Lawmakers spar over truthfulness of UCF ‘National Champions’ license plate
An example of a proposed specialty license plate denoting UCF as national champions.


A proposed state-issued University of Central Florida license plate reading “2017 National Champions” is drawing the concern of some Florida lawmakers for its misrepresentation of the truth.

However, after hearing lengthy debate regarding the language of the license plate provided in HB 1359, a House committee on Tuesday ultimately advanced the bill.

Still, opposition to the plate’s language is beginning to show.

Despite an undefeated record during the 2017 season, the UCF football program did not advance to the College Football Playoff. Consequently, UCF did not have a chance to vie for the national title and is not a national champion.

To some lawmakers, that’s cause for concern.

Dania Beach Democratic Rep. Evan Jenne filed an amendment to the bill that would replace the words stamped on the license plate. Instead of “2017 National Champions,” the plate would read “2017 Undefeated Season.”

“[UCF] did not win the national championship,” Jenne said. “I have a problem with putting something that is demonstrably false into our statutes.”

Jenne said that his amendment would truthfully honor the team for its accomplishment.

“I just don’t want to honor [UCF] with something that is factually incorrect,” Jenne said.

[Jenne also filed two amendments that would change the license plate language to “We’re #6” and “2017 was a Swell Year,” respectively. He suggested these amendments were jokes and withdrew them from consideration.]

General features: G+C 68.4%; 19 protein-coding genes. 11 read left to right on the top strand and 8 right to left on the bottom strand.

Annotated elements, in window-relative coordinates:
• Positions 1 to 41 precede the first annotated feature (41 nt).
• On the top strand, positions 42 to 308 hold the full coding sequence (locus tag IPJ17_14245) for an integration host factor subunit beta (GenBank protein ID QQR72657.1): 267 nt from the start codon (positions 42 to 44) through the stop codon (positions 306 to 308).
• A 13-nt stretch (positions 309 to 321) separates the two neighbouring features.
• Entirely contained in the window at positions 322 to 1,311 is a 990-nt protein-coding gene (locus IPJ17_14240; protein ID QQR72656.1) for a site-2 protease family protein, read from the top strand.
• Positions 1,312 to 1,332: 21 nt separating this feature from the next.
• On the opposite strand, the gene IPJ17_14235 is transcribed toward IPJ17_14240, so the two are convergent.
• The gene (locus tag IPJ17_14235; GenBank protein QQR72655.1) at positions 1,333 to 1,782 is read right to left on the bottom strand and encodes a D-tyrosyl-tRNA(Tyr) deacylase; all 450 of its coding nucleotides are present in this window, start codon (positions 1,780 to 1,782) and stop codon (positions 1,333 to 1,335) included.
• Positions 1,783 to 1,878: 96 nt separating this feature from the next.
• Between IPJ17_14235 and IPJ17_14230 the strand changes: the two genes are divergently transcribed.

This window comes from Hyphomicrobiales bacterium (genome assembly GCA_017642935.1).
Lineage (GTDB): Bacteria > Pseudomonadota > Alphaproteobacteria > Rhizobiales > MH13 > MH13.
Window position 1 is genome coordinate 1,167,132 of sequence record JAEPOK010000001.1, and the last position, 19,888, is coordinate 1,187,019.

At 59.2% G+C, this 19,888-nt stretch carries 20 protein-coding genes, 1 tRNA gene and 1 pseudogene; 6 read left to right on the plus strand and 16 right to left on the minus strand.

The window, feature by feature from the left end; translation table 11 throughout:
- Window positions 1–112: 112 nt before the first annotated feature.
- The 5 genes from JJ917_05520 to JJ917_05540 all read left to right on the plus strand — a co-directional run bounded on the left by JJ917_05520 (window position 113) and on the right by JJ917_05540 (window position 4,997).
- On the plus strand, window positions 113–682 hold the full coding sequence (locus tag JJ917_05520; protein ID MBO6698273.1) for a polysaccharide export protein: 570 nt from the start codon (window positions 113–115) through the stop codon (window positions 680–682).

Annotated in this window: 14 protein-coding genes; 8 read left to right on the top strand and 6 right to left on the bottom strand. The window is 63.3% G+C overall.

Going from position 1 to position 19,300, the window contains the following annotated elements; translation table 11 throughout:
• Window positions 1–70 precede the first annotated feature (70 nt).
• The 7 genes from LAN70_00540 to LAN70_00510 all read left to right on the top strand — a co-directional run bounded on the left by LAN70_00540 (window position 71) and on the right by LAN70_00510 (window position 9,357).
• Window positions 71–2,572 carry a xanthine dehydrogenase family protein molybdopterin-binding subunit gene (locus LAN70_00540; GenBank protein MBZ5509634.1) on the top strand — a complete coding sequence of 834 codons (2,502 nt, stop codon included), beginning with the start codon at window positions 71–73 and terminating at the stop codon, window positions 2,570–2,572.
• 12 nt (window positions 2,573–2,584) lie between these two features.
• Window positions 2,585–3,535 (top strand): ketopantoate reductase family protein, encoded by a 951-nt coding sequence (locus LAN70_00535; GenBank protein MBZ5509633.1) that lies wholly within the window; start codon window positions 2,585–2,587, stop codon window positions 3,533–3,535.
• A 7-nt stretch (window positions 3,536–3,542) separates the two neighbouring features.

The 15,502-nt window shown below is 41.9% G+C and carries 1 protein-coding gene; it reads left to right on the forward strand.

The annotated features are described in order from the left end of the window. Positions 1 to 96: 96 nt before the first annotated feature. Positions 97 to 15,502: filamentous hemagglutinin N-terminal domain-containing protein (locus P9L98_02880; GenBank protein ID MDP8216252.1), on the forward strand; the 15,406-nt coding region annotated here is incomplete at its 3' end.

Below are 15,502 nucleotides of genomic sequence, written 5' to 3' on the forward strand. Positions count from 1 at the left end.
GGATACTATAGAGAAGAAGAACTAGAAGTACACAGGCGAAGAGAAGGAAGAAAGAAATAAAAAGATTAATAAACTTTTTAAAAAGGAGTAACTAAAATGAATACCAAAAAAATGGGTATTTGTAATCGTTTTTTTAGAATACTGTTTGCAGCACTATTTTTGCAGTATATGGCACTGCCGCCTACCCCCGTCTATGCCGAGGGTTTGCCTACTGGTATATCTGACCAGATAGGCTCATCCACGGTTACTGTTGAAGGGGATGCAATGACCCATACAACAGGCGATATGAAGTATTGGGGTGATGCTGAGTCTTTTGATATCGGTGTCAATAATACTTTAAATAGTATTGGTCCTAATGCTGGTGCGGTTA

Jenne’s argument resonated with several lawmakers, but was disputed by Kissimmee Republican Rep. Mike LaRosa, a UCF graduate.

“If truly the greater body of our House wants to see [UCF] be national champions, so let it be,” LaRosa said while railing against Jenne’s amendment. LaRosa also criticized the way the College Football Playoff operates, saying teams don’t have the liberty to modify their schedules. Strength of schedule is a key factor in determining team rankings.

“Clearly there is a flawed system,” LaRosa said.

Jenne said he believed he had the support needed to adopt the amendment, but conceded he did not know if the amendment was supported by the bill’s sponsor, Tampa Republican Rep. Jamie Grant. Citing a friendship with Grant, Jenne withdrew the amendment after more than 20 minutes of discussion.

Though Jenne said he will talk with Grant about the language and expects a change similar to his amendment to be adopted on the House floor.

“I know this bill will be heading to the floor,” Jenne said. “I look forward to dealing with [the bill’s language] there with the help of Rep. Grant and his office.”

Danny McAuliffe

Danny is a contributor at He is a graduate of Fordham Law School and Florida State University, where he served as the editor of the FSView & Florida Flambeau. Reach him at [email protected].


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